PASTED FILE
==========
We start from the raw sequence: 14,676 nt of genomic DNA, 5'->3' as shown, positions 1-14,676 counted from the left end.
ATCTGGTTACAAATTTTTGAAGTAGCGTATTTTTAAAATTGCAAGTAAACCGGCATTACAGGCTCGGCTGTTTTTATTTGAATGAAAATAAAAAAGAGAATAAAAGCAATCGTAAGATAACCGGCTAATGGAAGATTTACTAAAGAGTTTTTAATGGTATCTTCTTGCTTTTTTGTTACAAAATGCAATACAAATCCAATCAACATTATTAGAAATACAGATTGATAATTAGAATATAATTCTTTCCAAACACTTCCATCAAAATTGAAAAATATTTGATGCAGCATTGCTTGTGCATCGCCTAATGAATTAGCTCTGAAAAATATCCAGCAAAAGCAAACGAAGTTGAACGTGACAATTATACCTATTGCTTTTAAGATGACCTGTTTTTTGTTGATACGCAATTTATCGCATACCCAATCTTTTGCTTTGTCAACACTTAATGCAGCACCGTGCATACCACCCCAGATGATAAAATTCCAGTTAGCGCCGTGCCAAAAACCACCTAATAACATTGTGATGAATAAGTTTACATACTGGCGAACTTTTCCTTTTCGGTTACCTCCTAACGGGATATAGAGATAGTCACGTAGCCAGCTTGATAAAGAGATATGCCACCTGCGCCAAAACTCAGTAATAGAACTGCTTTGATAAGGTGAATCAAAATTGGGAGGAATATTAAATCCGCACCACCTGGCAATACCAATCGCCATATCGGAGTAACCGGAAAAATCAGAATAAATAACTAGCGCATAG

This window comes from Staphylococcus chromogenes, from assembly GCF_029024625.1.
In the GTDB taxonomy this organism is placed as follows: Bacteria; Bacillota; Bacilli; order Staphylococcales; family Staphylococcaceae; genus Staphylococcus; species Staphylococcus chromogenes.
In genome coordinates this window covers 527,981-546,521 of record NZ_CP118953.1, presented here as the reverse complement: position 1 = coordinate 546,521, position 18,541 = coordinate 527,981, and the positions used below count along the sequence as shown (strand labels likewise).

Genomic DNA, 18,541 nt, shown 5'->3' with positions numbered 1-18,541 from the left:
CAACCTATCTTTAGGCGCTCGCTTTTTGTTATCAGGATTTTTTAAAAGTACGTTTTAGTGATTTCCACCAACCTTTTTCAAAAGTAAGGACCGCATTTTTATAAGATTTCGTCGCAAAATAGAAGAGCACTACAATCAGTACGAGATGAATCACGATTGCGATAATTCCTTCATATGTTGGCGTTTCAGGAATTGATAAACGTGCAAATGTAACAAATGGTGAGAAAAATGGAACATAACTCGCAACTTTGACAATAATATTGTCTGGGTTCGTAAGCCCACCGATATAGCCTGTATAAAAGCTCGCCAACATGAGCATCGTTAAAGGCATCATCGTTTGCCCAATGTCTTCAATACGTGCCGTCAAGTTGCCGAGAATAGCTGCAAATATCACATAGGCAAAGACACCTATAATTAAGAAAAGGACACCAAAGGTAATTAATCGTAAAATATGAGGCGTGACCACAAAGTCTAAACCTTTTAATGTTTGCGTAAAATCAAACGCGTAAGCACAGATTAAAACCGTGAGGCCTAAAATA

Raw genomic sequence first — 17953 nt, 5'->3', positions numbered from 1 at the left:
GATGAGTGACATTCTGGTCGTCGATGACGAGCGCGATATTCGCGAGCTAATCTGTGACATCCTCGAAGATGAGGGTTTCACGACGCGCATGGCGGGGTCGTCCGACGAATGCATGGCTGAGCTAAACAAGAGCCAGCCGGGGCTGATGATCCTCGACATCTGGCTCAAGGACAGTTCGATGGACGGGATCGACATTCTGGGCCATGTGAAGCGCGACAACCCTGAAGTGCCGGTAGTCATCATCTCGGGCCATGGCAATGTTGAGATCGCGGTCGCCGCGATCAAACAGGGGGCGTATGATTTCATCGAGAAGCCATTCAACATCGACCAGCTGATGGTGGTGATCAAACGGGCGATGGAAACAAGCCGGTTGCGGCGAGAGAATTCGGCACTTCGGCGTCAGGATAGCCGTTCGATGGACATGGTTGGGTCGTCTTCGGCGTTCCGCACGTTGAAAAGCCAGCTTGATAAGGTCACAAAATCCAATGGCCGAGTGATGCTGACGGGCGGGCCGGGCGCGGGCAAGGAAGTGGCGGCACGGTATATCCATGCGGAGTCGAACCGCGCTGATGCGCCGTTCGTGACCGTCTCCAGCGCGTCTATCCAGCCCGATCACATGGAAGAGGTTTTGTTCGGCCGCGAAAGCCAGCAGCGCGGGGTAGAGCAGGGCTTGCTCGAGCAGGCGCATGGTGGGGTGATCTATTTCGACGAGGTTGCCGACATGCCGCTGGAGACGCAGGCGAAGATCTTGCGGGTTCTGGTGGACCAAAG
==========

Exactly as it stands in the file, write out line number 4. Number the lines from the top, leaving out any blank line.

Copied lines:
In the GTDB taxonomy this organism is placed as follows: Bacteria; Bacillota; Bacilli; order Staphylococcales; family Staphylococcaceae; genus Staphylococcus; species Staphylococcus chromogenes.